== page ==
Why do companies make closed source PHP applications…. To cover IP violations was on the list (laughable, but probably very true). How can you check your application is secure if you can’t audit the code. Standard white/grey box methods are not possible on closed source (usually). Encrypted PHP through something like Zendguard and into PHP Bytecode (not obfuscated PHP as this is easily bypassed). Newer methods of encryption also execute the code directly to avoid seeing the PHP code at execution (Anti-hooking techniques). The talk goes into some detail on PHP Bytecode. If your a PHP developer then this is probably interesting to learn about, however if you’re not deep into PHP, then things are likely to make little sense. Still, this is something I need to concentrate more time on over the next few months. Q1 2009 is IPv6 and Web-App testing period for me.

17:15 CET
Lockpicking Workshop

As the TCP DOS talk was packed out. It’s only a Denial of Service, right ? I headed down to the Lockpicking workshop for a quick check. Lots of people playing with handcuffs… sounds kinky, but I think you’ve got the wrong idea.

18:30 CET
Short Attention Span Security

All content at awgh.org

A compilation of short 5-7 minute talks about random hacks.

The first part covered using badly programmed password rest through email. Some references to Sarah Palin here, all in good humor. Mailinator scripts to scrape password rest mails straight from the site.

Next on the agenda, BIOS rootkits. Attacks on hardware appear to be on the rise (USB picture frames, and Catalysts’s sold on eBay with malicious BIOS installed). Exploit code can be inserted into the PCI option ROM. EFI bioses seems to make things easier on many fronts. With built in support for PXE, TCP/IP and filesystems (as well as a development kit), things will become easier to attack on EFI machines. Mainboards supporting EFI bios will be taking over in 2009. TPM wont help currently against this attack vector (due to the range of possible PCI option roms).
A short couple of slides on bypassing Microsoft’s anti-xss ISAPI filter. Fixed in the latest release. (Responsible disclosure).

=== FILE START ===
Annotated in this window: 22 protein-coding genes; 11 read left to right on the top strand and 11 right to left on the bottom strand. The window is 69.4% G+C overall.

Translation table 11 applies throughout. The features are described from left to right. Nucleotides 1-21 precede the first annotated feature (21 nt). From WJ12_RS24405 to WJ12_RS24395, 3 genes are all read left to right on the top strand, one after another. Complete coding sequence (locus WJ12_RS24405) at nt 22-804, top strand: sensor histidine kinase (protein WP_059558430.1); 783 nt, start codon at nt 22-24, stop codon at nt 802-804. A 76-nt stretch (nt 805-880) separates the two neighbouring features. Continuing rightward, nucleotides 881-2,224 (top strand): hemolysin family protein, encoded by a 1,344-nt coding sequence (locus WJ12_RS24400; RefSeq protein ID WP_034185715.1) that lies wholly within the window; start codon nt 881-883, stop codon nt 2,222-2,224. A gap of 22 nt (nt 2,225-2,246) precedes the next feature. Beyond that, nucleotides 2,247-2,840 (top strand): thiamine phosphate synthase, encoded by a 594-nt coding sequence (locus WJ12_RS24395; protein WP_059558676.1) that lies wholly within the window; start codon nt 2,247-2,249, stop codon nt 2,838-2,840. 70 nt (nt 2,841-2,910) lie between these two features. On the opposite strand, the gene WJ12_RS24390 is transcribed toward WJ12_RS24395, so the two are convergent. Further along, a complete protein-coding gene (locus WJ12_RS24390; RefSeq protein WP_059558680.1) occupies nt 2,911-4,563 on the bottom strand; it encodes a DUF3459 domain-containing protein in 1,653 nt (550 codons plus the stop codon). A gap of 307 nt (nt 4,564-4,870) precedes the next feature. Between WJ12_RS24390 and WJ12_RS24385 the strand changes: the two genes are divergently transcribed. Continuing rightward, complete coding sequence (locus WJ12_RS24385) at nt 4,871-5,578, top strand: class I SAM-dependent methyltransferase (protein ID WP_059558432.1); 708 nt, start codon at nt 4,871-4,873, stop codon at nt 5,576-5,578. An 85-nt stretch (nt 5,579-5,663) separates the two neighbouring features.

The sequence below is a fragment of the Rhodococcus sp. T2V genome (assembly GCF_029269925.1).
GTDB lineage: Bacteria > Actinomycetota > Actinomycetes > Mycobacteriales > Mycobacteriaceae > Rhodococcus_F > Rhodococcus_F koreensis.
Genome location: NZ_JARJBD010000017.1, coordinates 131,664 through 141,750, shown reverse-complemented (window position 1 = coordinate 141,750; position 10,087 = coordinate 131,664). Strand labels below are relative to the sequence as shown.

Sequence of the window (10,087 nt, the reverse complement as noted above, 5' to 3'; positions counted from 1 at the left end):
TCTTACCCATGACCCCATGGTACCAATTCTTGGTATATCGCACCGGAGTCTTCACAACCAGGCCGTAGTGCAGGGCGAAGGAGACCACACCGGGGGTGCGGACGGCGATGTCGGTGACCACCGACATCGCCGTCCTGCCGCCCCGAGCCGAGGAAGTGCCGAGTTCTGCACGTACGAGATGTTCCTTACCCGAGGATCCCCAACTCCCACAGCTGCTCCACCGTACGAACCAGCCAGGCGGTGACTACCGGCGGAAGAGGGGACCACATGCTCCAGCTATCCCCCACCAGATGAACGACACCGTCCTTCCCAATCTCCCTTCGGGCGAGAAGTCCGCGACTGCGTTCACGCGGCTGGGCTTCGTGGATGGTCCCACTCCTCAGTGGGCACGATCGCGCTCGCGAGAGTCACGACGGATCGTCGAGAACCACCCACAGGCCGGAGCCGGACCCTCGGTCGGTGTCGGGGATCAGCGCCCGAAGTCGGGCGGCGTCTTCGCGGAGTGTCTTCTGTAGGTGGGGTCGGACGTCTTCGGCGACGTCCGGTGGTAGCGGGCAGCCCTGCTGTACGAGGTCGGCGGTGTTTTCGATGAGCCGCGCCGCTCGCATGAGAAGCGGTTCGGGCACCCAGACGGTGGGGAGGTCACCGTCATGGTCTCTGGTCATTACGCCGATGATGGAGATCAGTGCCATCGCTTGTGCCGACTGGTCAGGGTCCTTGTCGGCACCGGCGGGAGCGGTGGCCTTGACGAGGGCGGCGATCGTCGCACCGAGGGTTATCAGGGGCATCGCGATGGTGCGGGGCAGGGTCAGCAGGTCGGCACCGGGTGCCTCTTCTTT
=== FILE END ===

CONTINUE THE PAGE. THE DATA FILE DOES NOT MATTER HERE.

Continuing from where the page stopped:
Topic change, Script Injection in Flex. Solved in IE8, as long as the remote server sets a response header X-Downloader-options=noopen (which turns off the Open option on this link). A laughable solution.

C/C++ code auditing. Grep’ing for strcpy 😉 using the GCC-Dehydra to do static analysis through the spidermonkey javascript engine. The project is in need of common scripts for checking.

Last topic, Groo. A web front-end for aircrack. Basic automatic WEP hacking program running on a mini ITX box. Are people still using WEP ??? Please stop.

20:30 CET
Banking Malware 101

Last one of the night for me. Gadi said this would be basic, but i’m not really a malware analyst, so nothing is too basic for me in this arena. Coverage of Nethell, Limbo (browser object helpers) and ZeuS, (also referred to as Wsnpoem or Zbot), these all seem to work through control of the DOM. Some other minor types are discussed, but nothing in-depth. The example log files were interesting, but as Gadi said, nothing majorly new here. Moving into the second portion of the talk “Finding Dropzones”, the typical solution of honeypots are proposed for this purpose. Closing out some overview data was shown on the analysed malware, victim numbers and dropzone information as well as some basic protections. Good overview in all, but nothing ground breaking. Status update. http://honeypot.org

Finishing up early for the day. Looking to chat to a few people and grab a little sleep tonight.